Recommendations and Actions
The number of congressionally mandated reports required of federal executive branch agencies continues to grow rapidly, following a growth trend that has lasted a quarter century. In fiscal year 1980, agencies produced approximately 4,000 reports in response to congressional oversight requirements. Congress, this year, will require executive branch agencies to prepare approximately 5,000 reports.(1) The preparation costs of these reports is believed to exceed $100 million.
One reporting requirement can spawn multiple reports. For example, the Omnibus Budget Reconciliation Act of 1990 required more than 38 reports from a single agency. Reporting requirements can be either recurring (annual or semi-annual) or one-time. The Agency for International Development (AID), for example, must submit approximately 60 reports to Congress during fiscal year 1993; approximately half are one-time requirements, but the remainder are recurring reports.(2) But even one-time reports can impose substantial burdens. The Department of Defense produced 654 one-time reports in fiscal year 1993.(3) Reporting requirements affect small as well as large agencies. For example, the Merit Systems Protection Board (MSPB), an agency with a staff of about 300, must produce 70 congressionally mandated reports this year. These duties are assigned to 4.2 full-time employees at an estimated cost of $257,121.(4)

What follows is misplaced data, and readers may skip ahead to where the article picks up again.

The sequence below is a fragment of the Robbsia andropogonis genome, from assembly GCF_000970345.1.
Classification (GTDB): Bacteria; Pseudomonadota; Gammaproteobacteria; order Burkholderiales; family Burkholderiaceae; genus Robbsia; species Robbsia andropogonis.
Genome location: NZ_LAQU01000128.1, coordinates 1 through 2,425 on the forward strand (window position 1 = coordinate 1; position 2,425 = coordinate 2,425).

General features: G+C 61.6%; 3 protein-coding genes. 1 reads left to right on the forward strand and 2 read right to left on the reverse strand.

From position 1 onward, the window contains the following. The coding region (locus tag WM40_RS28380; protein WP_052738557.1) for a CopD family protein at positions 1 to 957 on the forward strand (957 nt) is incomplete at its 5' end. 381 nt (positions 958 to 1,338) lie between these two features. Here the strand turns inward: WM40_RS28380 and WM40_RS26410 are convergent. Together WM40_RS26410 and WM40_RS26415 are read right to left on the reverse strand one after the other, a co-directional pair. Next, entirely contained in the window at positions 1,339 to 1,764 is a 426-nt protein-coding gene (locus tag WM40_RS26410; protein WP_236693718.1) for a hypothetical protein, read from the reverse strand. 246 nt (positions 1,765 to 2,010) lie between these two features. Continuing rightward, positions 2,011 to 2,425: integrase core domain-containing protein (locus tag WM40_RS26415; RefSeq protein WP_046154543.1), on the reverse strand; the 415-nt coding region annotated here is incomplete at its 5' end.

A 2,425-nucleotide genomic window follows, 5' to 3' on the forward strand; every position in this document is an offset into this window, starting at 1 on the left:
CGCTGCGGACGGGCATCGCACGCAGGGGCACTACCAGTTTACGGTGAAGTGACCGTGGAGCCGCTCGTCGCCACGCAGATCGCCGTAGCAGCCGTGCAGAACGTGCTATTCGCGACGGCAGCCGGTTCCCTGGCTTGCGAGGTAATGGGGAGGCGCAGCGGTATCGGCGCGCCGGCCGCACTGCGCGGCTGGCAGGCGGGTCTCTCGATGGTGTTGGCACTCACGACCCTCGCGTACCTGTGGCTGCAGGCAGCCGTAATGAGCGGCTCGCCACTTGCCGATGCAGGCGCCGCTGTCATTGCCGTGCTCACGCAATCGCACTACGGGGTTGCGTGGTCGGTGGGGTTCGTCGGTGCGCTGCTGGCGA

Various cost estimates of report production have been made over the last 12 years. In 1980, the General Accounting Office estimated the federal government spent $80 million producing 4,000 reports.(5) In 1983, $86 million was spent to produce 4,300 reports.(6)
In addition to reports by agencies directly to Congress, central oversight and management agencies such as the Office of Management and Budget (OMB), the General Services Administration (GSA), and the Office of Personnel Management (OPM) also collect information from federal agencies for submission to Congress.
Table 1 summarizes the number of reports required by Congress from selected agencies.(7)